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We drove back to the hotel for breakfast and that was when we realised what Xie was talking about when he told us the night before that our hotel was renowned for its ‘sea of clouds’. This was the view from our hotel dining area:


This time, the terraces reflected the deep blue of the sky. And in the distance, like waves breaking on the shore, endless fluffy clouds. Xie went beyond his role of driver and insisted on taking us deep into the terraces, following the mud paths worn by farmers. We were glad we did because the closer we got to the clouds, the more beautiful the view and I was able to catch this shot – one of my favourites for the trip:


And this one (spot the water buffalo on their way to work):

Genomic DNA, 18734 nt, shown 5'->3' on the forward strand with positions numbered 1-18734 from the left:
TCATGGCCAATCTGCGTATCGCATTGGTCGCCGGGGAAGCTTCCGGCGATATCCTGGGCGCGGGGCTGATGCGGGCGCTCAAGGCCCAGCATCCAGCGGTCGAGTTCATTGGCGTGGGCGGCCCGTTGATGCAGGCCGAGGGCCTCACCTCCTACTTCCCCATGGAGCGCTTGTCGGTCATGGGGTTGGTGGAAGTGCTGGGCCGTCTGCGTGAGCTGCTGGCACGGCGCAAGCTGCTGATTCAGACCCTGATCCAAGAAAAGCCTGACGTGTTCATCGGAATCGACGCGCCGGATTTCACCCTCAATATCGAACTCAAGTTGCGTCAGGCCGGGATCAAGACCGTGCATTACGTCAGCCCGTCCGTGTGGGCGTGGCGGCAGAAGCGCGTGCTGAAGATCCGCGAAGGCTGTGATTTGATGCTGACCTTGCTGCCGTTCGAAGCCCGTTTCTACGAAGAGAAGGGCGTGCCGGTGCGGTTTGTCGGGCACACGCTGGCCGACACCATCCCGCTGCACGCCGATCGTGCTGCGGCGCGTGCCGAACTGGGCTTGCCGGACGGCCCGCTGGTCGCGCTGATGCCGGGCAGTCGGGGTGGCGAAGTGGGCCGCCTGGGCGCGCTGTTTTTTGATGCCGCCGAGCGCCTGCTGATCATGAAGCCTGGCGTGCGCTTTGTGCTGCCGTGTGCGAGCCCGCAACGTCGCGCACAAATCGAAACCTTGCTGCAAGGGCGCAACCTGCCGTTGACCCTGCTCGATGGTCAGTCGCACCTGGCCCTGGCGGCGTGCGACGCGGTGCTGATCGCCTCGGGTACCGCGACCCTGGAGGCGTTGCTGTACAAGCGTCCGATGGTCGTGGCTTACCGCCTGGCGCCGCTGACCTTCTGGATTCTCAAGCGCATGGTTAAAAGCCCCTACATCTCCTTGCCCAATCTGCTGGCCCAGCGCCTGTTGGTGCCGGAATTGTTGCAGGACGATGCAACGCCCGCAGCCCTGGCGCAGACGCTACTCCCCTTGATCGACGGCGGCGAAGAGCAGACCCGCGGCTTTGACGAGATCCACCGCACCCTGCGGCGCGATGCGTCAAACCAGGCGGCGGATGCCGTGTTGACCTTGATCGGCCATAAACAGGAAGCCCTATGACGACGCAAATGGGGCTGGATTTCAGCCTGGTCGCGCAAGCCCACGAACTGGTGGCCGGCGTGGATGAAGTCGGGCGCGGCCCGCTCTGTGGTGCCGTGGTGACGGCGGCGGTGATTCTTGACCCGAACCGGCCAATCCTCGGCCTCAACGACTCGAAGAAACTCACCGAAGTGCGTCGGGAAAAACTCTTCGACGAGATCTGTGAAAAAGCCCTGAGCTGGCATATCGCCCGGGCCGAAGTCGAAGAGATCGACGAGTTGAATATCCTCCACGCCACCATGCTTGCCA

P1100672The village was slowly coming alive in the morning with chickens clucking away, children playing in the yards and the lowing of farm animals – the morning revealed that these animals also shared the same homes, some in makeshift stables and coops. For our kids, so used to the urban landscape, it was a new and fascinating experience to share the thoroughfare with buffalo, chickens, dogs and the occasional pig.

Yuanyang terraces is well worth the journey from Kunming. I hear they are building an airport nearby which would cut travel time from Kunming, but would also mean that this place gets one step closer to the craziness of mass tourism. Go see it before that happens.

It would have been nice to have another day, take it easy, walk from one village to another and basically just chill. We took so many pictures that I found it difficult to choose just these to put into the blog. I’ll leave you with this one. It’s my favourite and maybe this will convince you to make the road trip out to Yuanyang.